High efficiency Lower operating costs. Decrease environmental problems (one house produces more pollution that two cars).
High SEER rating Lower cooling costs
High AFUE Lower heating costs
Extended Warranty Predictable maintenance costs and inflation protection.
High performance air filtration Cleaner healthier air. Cleaner carpets and drapes. Less dusting and cleaning.
Humidification System Healthier. Reduce dry skin and lips. Protection for fine wood products such as furniture, piano, etc. Lower energy costs (less heat required). No static electrical shock.
Blower door interlock switch Child safety and piece of mind
Galvanized sheet metal Rust resistant
Disconnect Switch Child safety
Set-Back Thermostat Lower energy bills. Enhanced comfort. Extended equipment life.
Insulated duct work More quite operation. Energy savings. Acoustical lining.

Co-Worker Sales and Compensation Bonus Guide – HVAC

The Co-Worker Sales and Compensation Bonus Guide was designed for heating and air-conditioning companies who wish to pay their co-workers (employees) additional money for doing certain “extras”. You can certainly think of this as performance based compensation. The idea here is to offer technicians the opportunity to make a little extra money with making the incentive so strong, it might lead to a conflict of interest.
  • $2.00 shall be paid to anyone who collects for a service call, at the time the service is completed (COD).
  • $5.00 shall be paid to any co-worker who has a Door-Hanger coupon redeemed that has their name or number clearly printed on it.
  • $5.00 shall be paid to any co-worker who has a coupon redeemed that has their name or number clearly printed on it.
  • $10.00 shall be paid to any co-worker who has a customer use our services for the first time as a direct result of having a business card handed to them by that specific co-worker.
  • $10.00 shall be paid to any co-worker who sells an SEA; per system, per year.
  • $10.00 shall be paid to any co-worker who produces a sale by any other means not listed herein.
  • $10.00 shall be paid to any co-worker who receives an unsolicited letter of praise from a customer.
  • $15.00 shall be paid to any co-worker who sells a comfort enhancement such as: humidifier, high efficient air cleaner, programmable thermostat, attic power ventilator, etc.
  • $15.00 shall be paid to any co-worker who fully completes a Customer’ Proposal Request form (CPR), quickly turns it over to the Systems Consultant, and the CPR results in an appointment. No sale required, just turn in the form.
  • $20.00 shall be paid to anyone who collects for an installation, at the time the service is completed (COD). If more than one person is substantially involved, the fee shall be split equally between crewmembers.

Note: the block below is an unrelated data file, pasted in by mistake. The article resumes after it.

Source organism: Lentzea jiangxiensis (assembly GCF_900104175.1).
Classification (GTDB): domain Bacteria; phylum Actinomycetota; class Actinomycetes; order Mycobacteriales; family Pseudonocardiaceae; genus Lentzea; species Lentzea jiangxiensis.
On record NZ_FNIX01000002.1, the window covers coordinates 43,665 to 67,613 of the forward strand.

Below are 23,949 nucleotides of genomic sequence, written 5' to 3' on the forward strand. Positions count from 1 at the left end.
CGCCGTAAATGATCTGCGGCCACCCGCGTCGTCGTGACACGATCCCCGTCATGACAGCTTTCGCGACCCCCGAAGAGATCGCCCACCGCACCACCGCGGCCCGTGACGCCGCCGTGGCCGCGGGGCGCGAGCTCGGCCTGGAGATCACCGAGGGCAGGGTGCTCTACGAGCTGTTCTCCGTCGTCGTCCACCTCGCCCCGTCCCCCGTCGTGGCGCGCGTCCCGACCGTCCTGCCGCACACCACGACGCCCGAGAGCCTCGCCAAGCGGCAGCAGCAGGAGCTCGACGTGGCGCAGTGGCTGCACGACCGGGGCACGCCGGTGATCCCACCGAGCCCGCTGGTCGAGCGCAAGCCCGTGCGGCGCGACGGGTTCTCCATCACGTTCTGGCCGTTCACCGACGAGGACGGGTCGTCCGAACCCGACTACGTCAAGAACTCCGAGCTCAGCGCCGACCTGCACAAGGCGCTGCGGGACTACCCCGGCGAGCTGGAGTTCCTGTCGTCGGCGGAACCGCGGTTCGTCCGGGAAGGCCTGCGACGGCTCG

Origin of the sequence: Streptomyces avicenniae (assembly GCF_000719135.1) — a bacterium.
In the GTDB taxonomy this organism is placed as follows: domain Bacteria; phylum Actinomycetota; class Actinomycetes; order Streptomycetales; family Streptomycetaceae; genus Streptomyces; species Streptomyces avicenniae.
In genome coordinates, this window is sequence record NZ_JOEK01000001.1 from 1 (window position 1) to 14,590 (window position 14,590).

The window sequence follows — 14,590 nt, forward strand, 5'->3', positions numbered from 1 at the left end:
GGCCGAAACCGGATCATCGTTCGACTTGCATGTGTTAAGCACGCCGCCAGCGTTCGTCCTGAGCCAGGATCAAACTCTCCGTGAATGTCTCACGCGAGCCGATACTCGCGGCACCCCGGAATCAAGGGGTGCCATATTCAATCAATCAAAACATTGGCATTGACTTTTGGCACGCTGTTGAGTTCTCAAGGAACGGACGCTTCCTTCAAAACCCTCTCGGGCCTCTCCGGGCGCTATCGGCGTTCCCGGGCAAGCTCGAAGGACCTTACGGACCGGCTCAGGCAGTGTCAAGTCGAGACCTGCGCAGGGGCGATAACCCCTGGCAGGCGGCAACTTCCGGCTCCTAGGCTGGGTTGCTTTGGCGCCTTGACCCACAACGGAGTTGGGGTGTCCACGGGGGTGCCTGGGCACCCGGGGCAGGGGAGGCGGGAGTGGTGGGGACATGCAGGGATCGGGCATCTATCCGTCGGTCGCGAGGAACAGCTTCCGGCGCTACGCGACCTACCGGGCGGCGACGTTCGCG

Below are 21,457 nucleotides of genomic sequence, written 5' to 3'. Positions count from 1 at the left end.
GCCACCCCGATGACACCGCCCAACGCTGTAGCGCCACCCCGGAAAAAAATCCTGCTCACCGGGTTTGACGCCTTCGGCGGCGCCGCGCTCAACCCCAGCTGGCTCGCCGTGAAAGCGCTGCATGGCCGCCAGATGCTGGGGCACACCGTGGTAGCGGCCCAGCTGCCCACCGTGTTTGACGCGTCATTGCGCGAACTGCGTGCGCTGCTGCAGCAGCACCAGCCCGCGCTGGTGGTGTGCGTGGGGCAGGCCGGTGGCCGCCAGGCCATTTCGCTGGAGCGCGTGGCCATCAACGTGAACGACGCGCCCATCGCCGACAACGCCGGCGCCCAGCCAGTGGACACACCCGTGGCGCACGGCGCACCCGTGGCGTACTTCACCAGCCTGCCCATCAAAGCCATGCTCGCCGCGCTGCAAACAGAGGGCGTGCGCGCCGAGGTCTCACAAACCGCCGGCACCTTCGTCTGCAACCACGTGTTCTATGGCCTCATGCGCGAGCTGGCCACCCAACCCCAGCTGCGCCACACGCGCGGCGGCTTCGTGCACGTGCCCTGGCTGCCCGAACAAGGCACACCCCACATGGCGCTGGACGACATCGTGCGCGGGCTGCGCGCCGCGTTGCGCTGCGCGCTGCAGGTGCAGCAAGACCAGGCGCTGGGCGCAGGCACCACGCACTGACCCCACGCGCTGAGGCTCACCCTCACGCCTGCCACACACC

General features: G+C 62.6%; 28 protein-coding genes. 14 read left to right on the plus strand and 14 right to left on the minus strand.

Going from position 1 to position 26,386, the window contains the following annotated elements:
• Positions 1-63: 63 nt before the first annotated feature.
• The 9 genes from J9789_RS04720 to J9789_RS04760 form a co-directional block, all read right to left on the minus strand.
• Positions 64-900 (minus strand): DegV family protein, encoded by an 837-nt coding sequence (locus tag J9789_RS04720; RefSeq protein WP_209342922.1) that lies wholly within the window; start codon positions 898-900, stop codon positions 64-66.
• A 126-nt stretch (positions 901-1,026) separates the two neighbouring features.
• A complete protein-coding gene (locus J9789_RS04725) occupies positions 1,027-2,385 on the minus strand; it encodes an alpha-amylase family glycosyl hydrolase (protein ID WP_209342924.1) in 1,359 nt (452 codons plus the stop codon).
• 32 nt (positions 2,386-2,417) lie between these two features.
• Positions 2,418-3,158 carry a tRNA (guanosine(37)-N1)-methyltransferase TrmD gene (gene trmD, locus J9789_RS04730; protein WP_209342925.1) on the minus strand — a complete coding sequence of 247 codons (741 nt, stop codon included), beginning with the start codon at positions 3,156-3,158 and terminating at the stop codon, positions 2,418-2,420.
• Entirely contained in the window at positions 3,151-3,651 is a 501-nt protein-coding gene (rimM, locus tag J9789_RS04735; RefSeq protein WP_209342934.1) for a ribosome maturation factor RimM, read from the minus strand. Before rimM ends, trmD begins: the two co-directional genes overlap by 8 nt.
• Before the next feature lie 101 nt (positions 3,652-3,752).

• $30.00 shall be paid to any co-worker who sells a 12 SEER Rooftop Packaged Unit or condensing unit and any 80% single-stage furnace.
  • $40.00 shall be paid to any co-worker who sells a 13 SEER Roof Top Packaged Unit or condensing unit, or any 80% two-stage or any 90% furnace.
  • $50.00 shall be paid to any co-worker who sells a 14 SEER condensing unit.
  • $60.00 shall be paid to any co-worker who sells a 15 SEER or higher condensing unit.
  • $100.00 shall be paid to any co-worker who recommends a qualified friend to us for employment. This person must be hired for a permanent position and last our 90-day orientation period.

Please note: You must fill-out a Bonus Claim Form along with you Payroll Time Journal to receive credit. Customers must pay their invoices or we may reverse the bonus at a later time.

©2000-2011 Mr. HVAC LLC, All Rights Reserved. You may duplicate this document provided the copyright notice stays intact and the document is not redistributed or offered for sale.

Ten Reasons Why You Did Not Get The Sale

  1. Failure to offer financing – specifically low payments.
  2. You did not speak about benefits, you spoke about features.
  3. Failure to ask the customer what they want the product to do.
  4. Failure to address objections.
  5. Failure to identify the customer’ behavioral preferences and adjust accordingly.
  6. You did most of the talking. You should do 15% of the talking and 85% of the listening.
  7. Failure to begin the presentation with a powerful and attention grabbing claim or statement.
  8. You did not use proper vocabulary. See HVAC Grammar School.
  9. You focused on the price of the system and not the value the system brings to the customer.
  10. Failure to understand what we actually offer the customer. Hint: It’ not heating and cooling.